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USA 2016
Directed by
Daniel Kwan / Daniel Scheinert
95 minutes
Rated M

Reviewed by
Chris Thompson
4 stars

Swiss Army Man

Synopsis: Hank (Paul Dano) is stranded on a desert island. Hungry, lonely, bored and without hope, he decides to hang himself. Perched on an esky with a rope around his neck, Hank suddenly spots Manny (Daniel Radcliffe) washed up on the shore. Unfortunately, Manny is dead and, if that’s not enough to deal with, he’s also very flatulent; so much so that the gas in his body is able to propel him through the water. Using Manny’s gassy body like a jet ski, Hank makes it back to the mainland. But now he and Manny are lost in the wilderness and as the corpse gradually comes back to life, his gas-fuelled body proves to be useful in numerous ways – almost as useful as a Swiss army knife. Lost and alone, they consider all manner of things relating to life, love and an obsession with a girl on a bus (Mary Elizabeth Winstead).

I will admit to being quite fond of strange and bizarre films that don’t serve up their meaning in formulaic narratives let alone cliché, especially when the thinking they demand of you proves to be worth the effort. As bizarre films go, Swiss Army Man is right up there and, despite being littered with fart and erection gags, manages to rise above the undergraduate level of humour and achieve something quite exceptional.

The bulk of the film relies on the two central performances selling a completely fantastical idea and, to their credit, both Dano and Radcliffe shine in their respective roles, managing to find humour and pathos amongst the weirdness of their situation. Radcliffe, in particular, is very convincing as the partially-deceased Manny and his floppy physicality (CGI aside) is very effective.They set up camp in a small gully littered with dumped rubbish - the discarded evidence of civilisation –and here, Hank tells his story to Manny in the hope of bringing him back to life. Using found objects from both the natural and human worlds, Hank creates some quite beautiful flights of fancy using shadow puppets, effigies, models and costumes in order to illustrate his stories.  It’s magical. As their relationship develops, we learn about Hank’s life – his loneliness, his grief over the death of his mother, his difficult relationship with his father, his social awkwardness and, most of all, his obsession with the girl on the bus.  Of course, the more Hank uses his own stories as a way to bring Manny back to life, the more he actually succeeds in doing just that for himself.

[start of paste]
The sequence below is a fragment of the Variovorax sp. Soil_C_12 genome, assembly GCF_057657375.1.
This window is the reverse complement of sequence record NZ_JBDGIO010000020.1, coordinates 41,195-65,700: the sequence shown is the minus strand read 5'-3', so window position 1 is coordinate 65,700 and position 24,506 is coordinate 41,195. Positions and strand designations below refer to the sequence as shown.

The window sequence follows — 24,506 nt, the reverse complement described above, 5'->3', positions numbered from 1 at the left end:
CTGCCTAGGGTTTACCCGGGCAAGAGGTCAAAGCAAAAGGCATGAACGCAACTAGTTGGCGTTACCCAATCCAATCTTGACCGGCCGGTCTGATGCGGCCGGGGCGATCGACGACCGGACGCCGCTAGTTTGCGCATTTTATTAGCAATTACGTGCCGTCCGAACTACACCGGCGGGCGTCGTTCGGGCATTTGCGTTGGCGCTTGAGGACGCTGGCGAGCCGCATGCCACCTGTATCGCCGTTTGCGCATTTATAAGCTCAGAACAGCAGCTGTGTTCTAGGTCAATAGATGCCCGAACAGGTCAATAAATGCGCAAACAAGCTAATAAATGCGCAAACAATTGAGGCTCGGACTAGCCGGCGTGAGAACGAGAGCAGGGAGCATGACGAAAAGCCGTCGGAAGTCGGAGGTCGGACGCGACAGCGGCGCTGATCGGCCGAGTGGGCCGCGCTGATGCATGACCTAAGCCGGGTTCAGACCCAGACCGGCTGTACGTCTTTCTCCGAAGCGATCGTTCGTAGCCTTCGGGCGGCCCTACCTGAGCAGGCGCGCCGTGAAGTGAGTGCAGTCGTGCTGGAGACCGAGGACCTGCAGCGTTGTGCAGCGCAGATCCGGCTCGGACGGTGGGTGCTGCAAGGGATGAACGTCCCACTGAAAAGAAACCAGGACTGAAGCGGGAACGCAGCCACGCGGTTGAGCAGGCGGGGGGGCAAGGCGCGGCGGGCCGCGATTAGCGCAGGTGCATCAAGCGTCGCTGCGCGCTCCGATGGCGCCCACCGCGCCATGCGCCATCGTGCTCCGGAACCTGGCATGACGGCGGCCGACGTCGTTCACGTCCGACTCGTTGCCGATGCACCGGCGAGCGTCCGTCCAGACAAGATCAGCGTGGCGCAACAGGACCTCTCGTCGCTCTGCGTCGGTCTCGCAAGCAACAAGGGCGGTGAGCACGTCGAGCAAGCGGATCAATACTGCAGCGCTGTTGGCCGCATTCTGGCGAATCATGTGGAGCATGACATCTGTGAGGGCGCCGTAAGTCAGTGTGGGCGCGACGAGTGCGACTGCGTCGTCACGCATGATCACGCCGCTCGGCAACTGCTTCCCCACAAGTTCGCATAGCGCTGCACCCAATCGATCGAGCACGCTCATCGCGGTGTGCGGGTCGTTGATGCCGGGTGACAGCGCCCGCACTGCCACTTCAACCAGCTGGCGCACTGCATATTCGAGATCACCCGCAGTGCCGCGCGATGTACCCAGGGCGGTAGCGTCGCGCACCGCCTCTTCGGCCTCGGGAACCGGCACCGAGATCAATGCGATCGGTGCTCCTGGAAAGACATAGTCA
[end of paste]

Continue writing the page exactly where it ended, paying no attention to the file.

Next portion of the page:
And then there are the Swiss Army Knife capabilities of Manny whose deceased but partially animated body gets put to all manner of uses from the jet propulsion effect of his farts, to his karate chopping firewood, to firing rocks and other projectiles at edible wildlife (plus fending off the occasional bear).. When Hank turns up an old issue of the girlie magazine Sports Illustrated amongst the rubbish, Manny comes to life in quite a different way and, in doing so, reveals the miraculous GPS properties of his erect penis. Like I said, it’s a pretty crazy film.

Whilst feature film is new territory for the team of Daniel Kwan and Daniel Scheinert who call themselves ‘Daniels’, this kind of material is not. The pair has worked previously on the short film "Interesting Ball" which uses a bouncing red ball to explore the idea that if the universe is infinite then it follows that the most implausible things are likely to be inevitable (it’s available on Youtube if you’re interested)  Here, though, their theme is a tad more modest, reminding us that no matter how much of a freak you are, you’ll be okay as long as you have just one person who loves you.

The vocal and percussive soundtrack by Andy Hull and Robert McDowell rounds out the style of this film cleverly shifting between the background and being actually performed by the actors, including occasional recaps on the story and a very funny take on John Williams' Jurassic Park theme.   

At times I was reminded of Michel Gondry's The Science of Sleep (2006) for its surreal inventiveness or Charlie Kaufman and Spike Jonze's Being John Malkovich (1999) for the way it takes a totally implausible idea and uses it in a way that is both funny and deeply thoughtful. I can’t say it will be everyone’s cup of tea, but if you like your films with a dash of weirdness, then this one could be for you.




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